I have two hard drives, with two corresponding Grubs. One is from Arch Linux, and the other is from Ubuntu. Using Arch's grub, I can boot into either distribution. However, using Ubuntu's grub, I can see both Arch and Ubuntu, but cannot boot into Arch. I get the error:

Kernel offset
End kernel panic. Not syncing: VFS.
Unable to mount root fs on unknown-block.

I compared grub.cfg for both distributions. In Ubuntu's grub, I can see an entry for Arch, with the following line.

initrd /boot/intel-ucode.img

I changed it to follow Arch's grub.cfg:

initrd /boot/intel-ucode.img /boot/initramfs-linux.img

Now I can boot into Arch from Ubuntu's grub. It appears that Ubuntu is not appending this required option by default. How can I make Ubuntu automatically create the correct entry?

Edit

I'm updating Arch's grub with grub-mkconfig -o /boot/grub/grub.cfg. In Ubuntu, I've tried both update-grub and the raw command above (which it is aliased to).

Edit 2

The uncommented lines of /etc/default/grub

GRUB_DEFAULT="saved"
GRUB_SAVEDEFAULT="true"
GRUB_HIDDEN_TIMEOUT_QUIET="true"
GRUB_TIMEOUT="3"
GRUB_DISTRIBUTOR="`lsb_release -i -s 2> /dev/null || echo Debian`"
GRUB_CMDLINE_LINUX_DEFAULT=""
GRUB_CMDLINE_LINUX=""
  • Did you tried with "update-grub" and "grub-mkconfig" commands? – MasterPiece May 26 '15 at 0:00
  • @MasterPiece Yes, sorry, I've clarified in an edit. – Sparhawk May 26 '15 at 0:27
  • update-grub2? It's a bit different. I believe the latest ubuntu uses that. Can you also drop in your grub.cfg. Odds are you just need an entry for ArchLinux in your config. I'm surprised it wasn't auto detected. – csgeek May 26 '15 at 0:39
  • update-grub2 is aliased to update-grub. I actually do see an Arch entry, and it is detected; it just has the wrong settings. I'll clarify in an edit. – Sparhawk May 26 '15 at 0:44
  • 1
    There's a bug report on bugs.launchpad.net/ubuntu/+source/os-prober/+bug/1635781 – Bohr Feb 10 '17 at 8:22

EDITED: I have tested it on my system running Ubuntu 15.04, but I have in Intel Processor on this one. But what I did, for the 30_os-prober file, which is the configuration file for grub detecting linux operating systems, in the /etc/grub.d folder, I added some lines to it. What it does is checks the CPU type and configures initrd line appropriately.

Here is the newest patch below:

First, back up your /etc/grub.d/30_os-prober file to another location.

mkdir ~/backup_init
sudo cp /etc/grub.d/30_os-prober ~/backup_init

then copy and paste the following here-script to a terminal window to create the patch file.

TAB=$'\t'
cat > ~/backup_init/patch30.do << EOM
*** backup_init/30_os-prober${TAB}2015-05-27 10:52:18.237381123 -0700$
--- /etc/grub.d/30_os-prober${TAB}2015-05-27 11:29:45.149420380 -0700$
***************
*** 22,27 ****
--- 22,29 ----
  datarootdir="/usr/share"
  quick_boot="1"

+ CPU=\`cat /proc/cpuinfo | grep -i vendor_id | head -1 | awk '{print $3}'\`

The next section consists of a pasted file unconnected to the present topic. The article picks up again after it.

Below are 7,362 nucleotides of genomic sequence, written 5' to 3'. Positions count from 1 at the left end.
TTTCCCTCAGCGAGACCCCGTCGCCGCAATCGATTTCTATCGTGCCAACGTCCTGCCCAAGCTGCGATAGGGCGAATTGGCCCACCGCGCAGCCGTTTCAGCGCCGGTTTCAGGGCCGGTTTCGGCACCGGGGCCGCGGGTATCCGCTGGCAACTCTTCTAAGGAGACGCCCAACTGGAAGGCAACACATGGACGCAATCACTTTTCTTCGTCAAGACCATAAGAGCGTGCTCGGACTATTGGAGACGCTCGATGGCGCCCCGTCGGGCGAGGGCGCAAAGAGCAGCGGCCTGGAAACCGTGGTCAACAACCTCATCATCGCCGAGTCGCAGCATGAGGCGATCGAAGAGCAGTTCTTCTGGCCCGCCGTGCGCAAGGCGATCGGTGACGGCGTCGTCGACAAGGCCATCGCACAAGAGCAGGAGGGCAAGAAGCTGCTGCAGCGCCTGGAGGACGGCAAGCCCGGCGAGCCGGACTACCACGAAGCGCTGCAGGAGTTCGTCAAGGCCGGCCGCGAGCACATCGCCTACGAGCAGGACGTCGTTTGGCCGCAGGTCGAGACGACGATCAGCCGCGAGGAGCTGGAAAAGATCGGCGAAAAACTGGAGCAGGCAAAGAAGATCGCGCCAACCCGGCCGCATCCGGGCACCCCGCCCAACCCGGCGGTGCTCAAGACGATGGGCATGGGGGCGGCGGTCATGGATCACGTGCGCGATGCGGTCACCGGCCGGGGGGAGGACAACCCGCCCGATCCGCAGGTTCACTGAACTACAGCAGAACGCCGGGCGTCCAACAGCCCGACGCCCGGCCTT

+ 
  export TEXTDOMAIN=grub
  export TEXTDOMAINDIR="\${datarootdir}/locale"

***************
*** 276,281 ****
--- 278,286 ----
  ${TAB}linux \${LKERNEL} \${LPARAMS}
  EOF
              if [ -n "\${LINITRD}" ] ; then
+             if [ "\${OS}" = "Arch" ] ; then
+ ${TAB}${TAB}LINITRD="/boot/intel-ucode.img \${LINITRD}"
+             fi
            cat << EOF
  ${TAB}initrd \${LINITRD}
  EOF
EOM

then patch the files together

sudo patch /etc/grub.d/30_os-prober ~/backup_init/patch30.do

then you should be able to update the grub as normal

sudo update-grub

Hope this helps.

  • +1 although I'm not sure how well this approach will withstand future upgrades. Having said that, I'm unsure if there is a better solution. However, the patch failed for me. I'm not sure if my original file differs. I've copied it here. – Sparhawk May 26 '15 at 6:25
  • I tried to run the patch, but it failed again. Instead, I used your pastebin file (which btw misses a few closing quotes on line 29 and 367, if you diff with my file). In any case, sudo update-grub produces the same /boot/grub/grub.cfg, i.e. without the initramfs parameter. – Sparhawk May 27 '15 at 23:08
  • I'm not sure what you mean by "on the same system". They are both on the same computer, but installed in separate partitions and hard drives (as per the question. – Sparhawk May 27 '15 at 23:24
  • Yes, it's Ubuntu 15.04 and the latest Arch. I suspect it is a bug. I think I saw something on the web about a similar OpenSuse bug report, but I can't find it any more. – Sparhawk May 28 '15 at 0:54
  • @Sparhawk OK, this will work for your configuration that you have. It will only test for the Arch Linux, then create the line with the intel-ucode.img. This will only work if the image file is there. If not, when the host reboots, you will get that kernel panic as I have tested, but the boot line is correct. I am trying to find out from Arch linux why they have that img file at all. It actually says that it is needed on Intel processors, but it did boot fine on my AMD. But anyway, this does work now. – Terrance May 28 '15 at 5:30

Actually, there are two files that need to be modified to solve this problem. I've tested this on my Lubuntu 16.04.1 and Manjaro Linux.

In Ubuntu:

1) File /usr/lib/linux-boot-probes/mounted/40grub2 there is a function parse_grub_menu that doesn't handle all initrd parameters. You need to modify 'case "$1" in ... initrd)':

a) remove assignment

initrd="$(echo "$2" ...)"

b) add two lines in place of the removed one:

shift 1
initrd="$(echo "$@" | sed 's/(.*)//')"

2) File /etc/grub.d/30_os-prober within a for loop fix the assignment of LINITRD:

for LINUX in ${LINUXPROBED}; do
...
    LINITRD="`echo ${LINUX} | cut -d ':' -f 5 | tr '^' ' '`"

The first fix takes all available initrd info for Manjaro into account. The second fix cleans up the generated initrd line by changing some '^' characters to spaces.

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